In 2005, after the Mayor of London, Ken Livingstone, compared a Jewish Evening Standard reporter, Oliver Finegold, to a concentration camp guard, the Board, along with the Commission for Racial Equality, filed an ultimately unsuccessful complaint to the Standards Board for England, calling on Livingstone to apologise. Livingstone responded by stating "there is no law against 'unnecessary insensitivity' or even 'offensiveness' to journalists harassing you as you try to go home" and that he had a "25-year running battle" with the paper's owners.[15][16] In 2006, the London Jewish Forum, designed to act as an interface between the Jewish community and the Mayor's office, was launched by leading London Jews.[17]

In 2014, at the height of the Israeli military operation in Gaza, the Board received widespread criticism in the Jewish community for a joint statement issued with the Muslim Council of Britain (MCB) condemning antisemitism and Islamophobia.[18][19] The statement with its slogan ‘to export peace rather than import conflict’ proved controversial among some on the conservative wing of the Jewish community but was supported by others on the progressive wing and by groups in inter faith circles.[20] The principle of such a statement was approved by the Board by a majority of over 75% at a meeting of the Board on 21 September 2014. In December 2015, the new leadership of the Board distanced itself from the MCB over the latter’s alleged links to the Islamist Muslim Brotherhood.[21]

In 2018, by contrast, over five hundred British Jews signed a letter from Yachad saying that the Board had "deeply misrepresented" their views after the Board criticised Hamas for “repeated violent attempts at mass invasion” but did not call for Israeli restraint or acknowledge that the IDF may have acted disproportionately in killing scores of Palestinians. Liberal Judaism said that “the Board’s credibility as the voice of British Jewry depends wholly on its willingness to listen to, hear from and reflect the values of all sections of the community”.[22]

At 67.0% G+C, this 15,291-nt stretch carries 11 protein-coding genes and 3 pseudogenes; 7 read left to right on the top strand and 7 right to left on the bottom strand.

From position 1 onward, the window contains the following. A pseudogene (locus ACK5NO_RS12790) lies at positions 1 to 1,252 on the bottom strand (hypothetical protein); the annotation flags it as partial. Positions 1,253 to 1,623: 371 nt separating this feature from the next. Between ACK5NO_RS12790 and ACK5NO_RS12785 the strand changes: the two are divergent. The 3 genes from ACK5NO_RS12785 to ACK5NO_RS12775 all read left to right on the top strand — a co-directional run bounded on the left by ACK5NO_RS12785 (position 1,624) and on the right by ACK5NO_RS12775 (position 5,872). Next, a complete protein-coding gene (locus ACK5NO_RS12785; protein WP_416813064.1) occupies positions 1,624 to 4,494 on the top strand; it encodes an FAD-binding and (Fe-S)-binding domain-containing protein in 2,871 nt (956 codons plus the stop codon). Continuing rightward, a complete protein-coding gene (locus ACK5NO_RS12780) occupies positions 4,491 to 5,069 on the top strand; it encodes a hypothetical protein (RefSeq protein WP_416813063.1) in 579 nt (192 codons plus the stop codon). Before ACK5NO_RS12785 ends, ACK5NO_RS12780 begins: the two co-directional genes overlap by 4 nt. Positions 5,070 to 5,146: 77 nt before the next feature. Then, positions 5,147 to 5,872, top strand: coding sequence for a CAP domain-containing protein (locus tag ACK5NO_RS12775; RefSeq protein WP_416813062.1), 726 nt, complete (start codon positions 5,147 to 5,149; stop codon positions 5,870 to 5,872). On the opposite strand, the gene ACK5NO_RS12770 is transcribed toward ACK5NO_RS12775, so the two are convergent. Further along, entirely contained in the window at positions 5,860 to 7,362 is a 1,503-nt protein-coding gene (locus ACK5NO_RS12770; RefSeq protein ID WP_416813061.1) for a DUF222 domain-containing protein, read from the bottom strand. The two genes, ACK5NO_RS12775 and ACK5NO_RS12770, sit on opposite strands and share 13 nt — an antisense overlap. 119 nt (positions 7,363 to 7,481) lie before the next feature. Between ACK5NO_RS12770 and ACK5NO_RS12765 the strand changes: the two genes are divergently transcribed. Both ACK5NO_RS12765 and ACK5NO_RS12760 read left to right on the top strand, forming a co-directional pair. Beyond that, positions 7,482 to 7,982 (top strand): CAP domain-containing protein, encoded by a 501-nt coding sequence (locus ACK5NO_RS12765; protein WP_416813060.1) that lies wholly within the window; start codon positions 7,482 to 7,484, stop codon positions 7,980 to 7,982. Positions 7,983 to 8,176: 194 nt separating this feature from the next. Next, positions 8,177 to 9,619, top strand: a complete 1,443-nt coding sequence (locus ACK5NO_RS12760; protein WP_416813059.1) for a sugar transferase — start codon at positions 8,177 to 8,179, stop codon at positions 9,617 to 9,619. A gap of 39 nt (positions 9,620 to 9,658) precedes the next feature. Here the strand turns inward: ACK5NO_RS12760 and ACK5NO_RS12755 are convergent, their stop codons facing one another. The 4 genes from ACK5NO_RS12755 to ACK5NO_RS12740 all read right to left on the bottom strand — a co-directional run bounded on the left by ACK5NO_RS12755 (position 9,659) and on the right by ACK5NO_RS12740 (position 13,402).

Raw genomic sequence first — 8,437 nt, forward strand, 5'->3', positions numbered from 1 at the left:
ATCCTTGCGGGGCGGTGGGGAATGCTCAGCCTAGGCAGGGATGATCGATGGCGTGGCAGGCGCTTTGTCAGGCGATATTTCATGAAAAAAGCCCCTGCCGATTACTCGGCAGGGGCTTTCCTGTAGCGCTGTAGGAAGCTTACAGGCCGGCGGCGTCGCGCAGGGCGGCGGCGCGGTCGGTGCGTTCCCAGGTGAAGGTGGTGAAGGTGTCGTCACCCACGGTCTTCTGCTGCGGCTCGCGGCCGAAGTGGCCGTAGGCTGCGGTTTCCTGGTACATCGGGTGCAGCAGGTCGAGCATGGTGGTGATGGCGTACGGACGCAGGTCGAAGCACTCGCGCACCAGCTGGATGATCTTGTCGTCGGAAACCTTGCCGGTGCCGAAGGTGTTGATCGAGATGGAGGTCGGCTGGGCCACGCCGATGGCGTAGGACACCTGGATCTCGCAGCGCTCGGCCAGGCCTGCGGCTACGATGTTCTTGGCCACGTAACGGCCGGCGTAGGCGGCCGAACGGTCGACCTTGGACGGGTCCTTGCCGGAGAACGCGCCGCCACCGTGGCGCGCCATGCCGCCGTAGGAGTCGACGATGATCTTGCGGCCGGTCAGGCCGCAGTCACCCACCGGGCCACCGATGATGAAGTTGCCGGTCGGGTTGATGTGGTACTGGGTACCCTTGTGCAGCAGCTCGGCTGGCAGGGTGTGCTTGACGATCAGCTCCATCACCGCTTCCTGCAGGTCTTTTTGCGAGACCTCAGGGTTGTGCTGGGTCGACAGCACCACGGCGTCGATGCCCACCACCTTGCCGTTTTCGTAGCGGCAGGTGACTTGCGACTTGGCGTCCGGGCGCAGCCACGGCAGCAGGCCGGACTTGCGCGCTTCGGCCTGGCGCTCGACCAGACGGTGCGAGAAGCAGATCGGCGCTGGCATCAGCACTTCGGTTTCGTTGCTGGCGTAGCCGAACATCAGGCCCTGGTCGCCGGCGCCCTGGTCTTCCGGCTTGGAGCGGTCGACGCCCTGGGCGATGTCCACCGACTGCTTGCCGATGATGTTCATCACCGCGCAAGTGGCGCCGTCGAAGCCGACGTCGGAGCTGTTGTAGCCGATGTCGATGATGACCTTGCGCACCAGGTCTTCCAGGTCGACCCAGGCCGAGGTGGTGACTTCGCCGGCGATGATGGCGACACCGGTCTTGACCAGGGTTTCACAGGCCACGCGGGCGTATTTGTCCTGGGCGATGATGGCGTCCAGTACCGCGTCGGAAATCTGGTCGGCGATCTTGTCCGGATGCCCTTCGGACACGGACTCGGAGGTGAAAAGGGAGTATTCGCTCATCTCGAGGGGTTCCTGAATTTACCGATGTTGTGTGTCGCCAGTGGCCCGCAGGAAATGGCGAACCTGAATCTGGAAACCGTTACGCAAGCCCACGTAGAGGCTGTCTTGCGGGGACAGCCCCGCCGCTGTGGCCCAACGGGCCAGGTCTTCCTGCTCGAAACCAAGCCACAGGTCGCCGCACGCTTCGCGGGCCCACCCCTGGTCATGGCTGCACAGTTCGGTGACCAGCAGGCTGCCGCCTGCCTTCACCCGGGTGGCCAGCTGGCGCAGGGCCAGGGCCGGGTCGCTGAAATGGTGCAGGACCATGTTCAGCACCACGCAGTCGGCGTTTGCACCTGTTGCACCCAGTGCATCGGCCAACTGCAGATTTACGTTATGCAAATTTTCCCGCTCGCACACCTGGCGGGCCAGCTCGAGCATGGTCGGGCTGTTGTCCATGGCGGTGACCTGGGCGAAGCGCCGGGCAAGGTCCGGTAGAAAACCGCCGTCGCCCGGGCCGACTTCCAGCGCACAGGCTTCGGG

In July 2018, the Board of Deputies suspended Roslyn Pine, deputy for Finchley United Synagogue, for six years, following comments she made which were described as Islamophobic, and for admitting to holding anti-Arab views.[23]


After Scottish devolution in 1999, the Scottish Council of Jewish Communities was formed to give the Jewish Community of Scotland a single democratically accountable voice in dealings with the Scottish Parliament and Executive, other communities, and other statutory and official bodies. The intention when it was established was for it to stand in the same relationship to the Scottish Government as the Board of Deputies of British Jews does to the UK Government. Consequently, the Council is autonomous in matters devolved by the Scotland Act, such as justice, health and welfare, and community relations, whilst the Board of Deputies speaks for all Britain's Jews on reserved matters such as foreign affairs and equality legislation.